The story may not be too surprising, but it is worked out well and the predictability adds to the tension in some scenes. The film contains some tense scenes and some action. The acting is good, the ending perhaps a bit too sudden.
Here we have a fairly standard, but descent, action thriller. The opening is a bit confusing. Is Scott (Val Kilmer) some elite soldier, does he work for a secret service or both? We find him (helping) recruiting people and immediately after he is recruited himself for a job in which the daughter of a candidate for presidency is kidnapped.
From then on, “Spartan” is more straightforward. Scott and his team set out to investigate the kidnapping. It soon appears that some women’s trafficking group took a blonde not knowing who she is and the circle for investigation becomes wider and wider and people’s purposes become vaguer (or not).
The film has nicely built up tension, descent action, a good parts of Ed O’Neill and William H. Macy (both I know for very different roles).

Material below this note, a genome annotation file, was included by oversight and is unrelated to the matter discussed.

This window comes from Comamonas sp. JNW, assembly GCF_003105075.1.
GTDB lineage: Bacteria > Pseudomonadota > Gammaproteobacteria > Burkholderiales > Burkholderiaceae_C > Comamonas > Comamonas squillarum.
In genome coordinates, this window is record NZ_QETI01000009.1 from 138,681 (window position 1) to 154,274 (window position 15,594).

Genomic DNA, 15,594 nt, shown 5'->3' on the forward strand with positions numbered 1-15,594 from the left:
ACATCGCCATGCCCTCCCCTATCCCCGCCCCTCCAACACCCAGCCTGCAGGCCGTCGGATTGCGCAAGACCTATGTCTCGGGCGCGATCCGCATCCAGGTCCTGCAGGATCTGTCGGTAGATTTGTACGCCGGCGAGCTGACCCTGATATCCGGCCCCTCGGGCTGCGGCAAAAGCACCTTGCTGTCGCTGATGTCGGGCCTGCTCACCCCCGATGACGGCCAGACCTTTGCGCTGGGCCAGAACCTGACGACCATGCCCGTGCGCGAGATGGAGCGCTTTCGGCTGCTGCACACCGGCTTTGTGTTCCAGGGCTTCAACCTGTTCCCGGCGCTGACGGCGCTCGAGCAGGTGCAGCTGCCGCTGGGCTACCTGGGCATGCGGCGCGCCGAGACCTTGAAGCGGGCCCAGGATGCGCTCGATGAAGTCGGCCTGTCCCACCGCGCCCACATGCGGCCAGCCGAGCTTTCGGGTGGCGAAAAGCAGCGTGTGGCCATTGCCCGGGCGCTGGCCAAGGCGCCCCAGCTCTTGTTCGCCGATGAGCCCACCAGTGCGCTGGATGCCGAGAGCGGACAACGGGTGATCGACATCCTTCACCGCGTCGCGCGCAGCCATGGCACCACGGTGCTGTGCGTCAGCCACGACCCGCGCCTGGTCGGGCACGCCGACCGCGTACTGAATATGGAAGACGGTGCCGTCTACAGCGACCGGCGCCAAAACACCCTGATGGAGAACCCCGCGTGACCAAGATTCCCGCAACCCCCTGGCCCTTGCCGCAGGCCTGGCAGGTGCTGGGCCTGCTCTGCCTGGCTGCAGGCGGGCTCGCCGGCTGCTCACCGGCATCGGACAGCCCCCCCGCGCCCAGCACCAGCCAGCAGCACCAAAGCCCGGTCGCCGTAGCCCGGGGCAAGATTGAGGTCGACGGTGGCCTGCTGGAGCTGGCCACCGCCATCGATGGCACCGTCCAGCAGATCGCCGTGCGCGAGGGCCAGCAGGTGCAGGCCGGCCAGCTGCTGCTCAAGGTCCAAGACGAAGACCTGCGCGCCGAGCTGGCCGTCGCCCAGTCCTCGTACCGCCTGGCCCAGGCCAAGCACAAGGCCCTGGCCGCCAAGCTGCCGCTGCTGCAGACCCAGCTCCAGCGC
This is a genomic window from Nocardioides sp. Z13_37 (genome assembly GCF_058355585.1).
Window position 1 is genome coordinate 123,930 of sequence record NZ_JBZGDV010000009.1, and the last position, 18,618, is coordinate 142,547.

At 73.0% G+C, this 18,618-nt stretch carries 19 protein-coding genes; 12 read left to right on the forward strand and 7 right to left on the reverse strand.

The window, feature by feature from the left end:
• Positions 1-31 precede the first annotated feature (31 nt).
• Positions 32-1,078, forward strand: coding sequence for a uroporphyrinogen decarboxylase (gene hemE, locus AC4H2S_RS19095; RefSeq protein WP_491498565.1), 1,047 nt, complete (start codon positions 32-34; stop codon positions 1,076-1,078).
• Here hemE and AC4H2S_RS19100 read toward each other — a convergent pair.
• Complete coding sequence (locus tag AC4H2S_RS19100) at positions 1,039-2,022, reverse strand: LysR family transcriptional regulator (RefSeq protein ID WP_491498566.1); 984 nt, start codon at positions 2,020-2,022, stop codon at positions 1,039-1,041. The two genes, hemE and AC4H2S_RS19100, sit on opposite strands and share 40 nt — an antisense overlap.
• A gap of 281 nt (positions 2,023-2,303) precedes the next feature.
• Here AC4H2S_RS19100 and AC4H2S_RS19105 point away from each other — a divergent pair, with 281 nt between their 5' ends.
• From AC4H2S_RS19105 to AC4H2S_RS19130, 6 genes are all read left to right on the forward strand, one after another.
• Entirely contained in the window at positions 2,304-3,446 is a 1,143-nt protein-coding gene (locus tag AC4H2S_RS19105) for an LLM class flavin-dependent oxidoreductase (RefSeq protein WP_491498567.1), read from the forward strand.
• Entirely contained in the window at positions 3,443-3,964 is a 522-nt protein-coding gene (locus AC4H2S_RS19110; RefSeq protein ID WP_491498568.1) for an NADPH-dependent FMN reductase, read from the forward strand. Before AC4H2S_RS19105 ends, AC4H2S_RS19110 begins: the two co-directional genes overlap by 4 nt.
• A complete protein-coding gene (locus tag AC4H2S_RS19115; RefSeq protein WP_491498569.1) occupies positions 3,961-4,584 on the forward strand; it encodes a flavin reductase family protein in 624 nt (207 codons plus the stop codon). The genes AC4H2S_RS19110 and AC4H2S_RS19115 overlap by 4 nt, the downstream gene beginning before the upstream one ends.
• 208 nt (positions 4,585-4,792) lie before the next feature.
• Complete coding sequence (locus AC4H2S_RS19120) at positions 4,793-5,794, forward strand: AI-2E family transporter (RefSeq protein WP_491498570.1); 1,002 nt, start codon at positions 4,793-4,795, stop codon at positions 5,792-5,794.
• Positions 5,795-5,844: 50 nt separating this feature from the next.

Not a must-see, but not a waste of time either.
I found this film when I was checking what else directors of the original “Twin Peaks” series have made. Keanu Reeves and Tim Hopper’s names further caught my attention. “River’s Edge” is one of Reeves’ first full-length films.
The film follows some troublesome kids in a small community. When one kills a class-mate, the group is tossed between loyalty to friends and the memory of the class-mate.
Hunter made an alright film about youngsters who care little about what their parents think, but who eventually have to ‘give in to real life’.
The white Rose brings her black boyfriend Chris for a weekend with her parents. Soon there proves to be a big family party in the same weekend. It is immediately clear that something is wrong in the family and the film takes no unexpected turns. Perhaps that is even a good thing now every film puts in as many plot changes as possible.
Besides a few descent scenes, the atmosphere is not too good. “Get Out” remains a less than average horror thriller.